Courthope, George
(1510-1577)
Warnett, Mary
(-1607)
Barham, Nicholas
(Abt 1560-)
Courthope
Barham, Ann
(Abt 1587-)

 

Family Links

Spouses/Children:
1. Haslen, Henry

2. Courthope, Francis

Barham, Ann

  • Born: Probably Wadhurst East Sussex
  • Christened: Abt 1587
  • Marriage (1): Haslen, Henry on 11 Sep 1606 in St John the Baptist, Meopham, Kent, England 1
  • Marriage (2): Courthope, Francis on 9 Jan 1628 in St. Alphage, London, England 2
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bullet  General Notes:

Details of Ann Barham's origins comes from the 1619 Visitation of Kent.
Anna filia Nicholai Barham de Wadhurst
Anne daughter of Nicholas Barham of Wadhurst
Wadhurst is approximately 30km from Meopham in East Sussex

Hasted, in his account of Meopham in
the 'Survey of Kent', shows a faints light on the fate of Anne, Nicholas Barham's only child. In
1606 she was married to a gentleman named Haslim, of Meopham Court, who died in 1628,
leaving her with a twelve year old son, who had been christened Barham. A year or two later,
Anne took a second husband, a Capt. Courthope of Northfleet, not Wylie. To secure the
future of Anne and Barham Haslim, her son, her father and Frances Courthope leased the
manor and parsonage of Meopham from the Dean and Chapter of Canterbury, to be held
during the lifetime of the mother and son. But then came the Civil War and the Deans and
Chapters ceased to exist for the time being. The sequestered lands were surveyed to the
Government in 1649 and it was found that the manor house and its appertainces were let at
the "yearly rent of £36, with the entertainment made to the receiver, £2 yearly; and a further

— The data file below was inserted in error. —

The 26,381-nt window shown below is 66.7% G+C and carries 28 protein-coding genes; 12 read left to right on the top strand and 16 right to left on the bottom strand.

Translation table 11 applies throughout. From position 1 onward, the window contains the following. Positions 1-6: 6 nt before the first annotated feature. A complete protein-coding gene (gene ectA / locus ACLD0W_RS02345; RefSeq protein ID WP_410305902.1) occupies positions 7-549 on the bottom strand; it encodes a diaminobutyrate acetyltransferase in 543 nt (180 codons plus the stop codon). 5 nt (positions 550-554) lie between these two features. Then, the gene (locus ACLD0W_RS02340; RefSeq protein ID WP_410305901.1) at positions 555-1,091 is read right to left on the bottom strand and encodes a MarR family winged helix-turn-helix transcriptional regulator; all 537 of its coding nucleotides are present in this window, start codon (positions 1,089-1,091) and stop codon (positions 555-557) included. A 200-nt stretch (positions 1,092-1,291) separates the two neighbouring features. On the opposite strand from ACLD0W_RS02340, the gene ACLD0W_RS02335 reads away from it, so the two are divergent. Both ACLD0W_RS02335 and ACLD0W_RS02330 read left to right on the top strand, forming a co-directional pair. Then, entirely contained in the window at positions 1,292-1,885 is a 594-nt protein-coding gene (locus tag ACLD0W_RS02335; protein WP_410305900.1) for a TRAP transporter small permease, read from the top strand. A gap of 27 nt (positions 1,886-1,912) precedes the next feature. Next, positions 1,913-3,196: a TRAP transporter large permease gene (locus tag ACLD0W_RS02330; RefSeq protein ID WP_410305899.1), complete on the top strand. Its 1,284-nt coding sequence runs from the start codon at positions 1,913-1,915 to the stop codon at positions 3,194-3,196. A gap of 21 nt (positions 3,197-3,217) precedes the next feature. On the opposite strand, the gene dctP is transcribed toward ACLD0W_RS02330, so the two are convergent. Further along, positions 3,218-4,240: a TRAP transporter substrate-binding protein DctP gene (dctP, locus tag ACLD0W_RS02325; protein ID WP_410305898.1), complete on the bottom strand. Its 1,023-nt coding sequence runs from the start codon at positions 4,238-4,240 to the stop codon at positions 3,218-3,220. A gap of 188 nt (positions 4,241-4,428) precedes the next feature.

sum of £100 every seventh year, which premises were worth, besides the improved value of
£200:16:6d, and that the lessee was bound to repair the buildings and the chancel of the
parish church. One wonders whether Anne and her son Barham, if they were still alive, were
allowed to continue in the peaceful occupation of the manor and parsonage of Meopham, but
the curtain falls on their future. The findings of the Commonwealth Surveyor throw some light
on the relative value of money in those days.
The History of the Barham's of Kent and Sussex

Fine SAS-CO/1/155 <http://www.a2a.org.uk/search/records.asp?cat=179-sasco1&cid=10-28>
Fine, in which Francis Courthope Esq. & James Wabrond esq. are complainants & Anne Haslyn, Widow; deforcient, of 100 Acres in Meopham & Ashe & 4 Messuages &c. 160 Acres in Wadhurst & Lamberhurst (found amongst the Bucklinghill Charters, but it is doubtfulDate: 1629.

Wey Navigation Claims E 177/1/71 <http://www.nationalarchives.gov.uk/catalogue/displaycataloguedetails.asp?CATLN=7&CATID=-1704457>
Henry Haslen, infant, claiming through his guardian Sir George Cowthopp, to profits from the Navigation . CLAIMS FOR REDRESS SUBMITTED BY THE FOLLOWING Henry Haslen, infant, claiming through his guardian Sir George Cowthopp, to profits from the NavigationDate: 1671.
George Cowthorpe may have been the father of Francis Cowthorpe (Courthope) the second husband of Ann Haslem nee Barham and another George Courthope was the cousin of Francis Courthope, but I am not certain which Henry this would have been. It may have been a grandchild that was in the guardianship of George Cowthorpp- any of Ann's own children would have been too old by 1671.

This manor was De cibo monachorum, that is, to the use of their refectory. (fn. 3) In the year 1306, anno 35 king Edward I. Henry Prior and the chapter of Christ church, Canterbury, released to their homagers and tenants of Mepham certain customs and services for an annual rent, to be paid yearly to them within the manor of Mepham.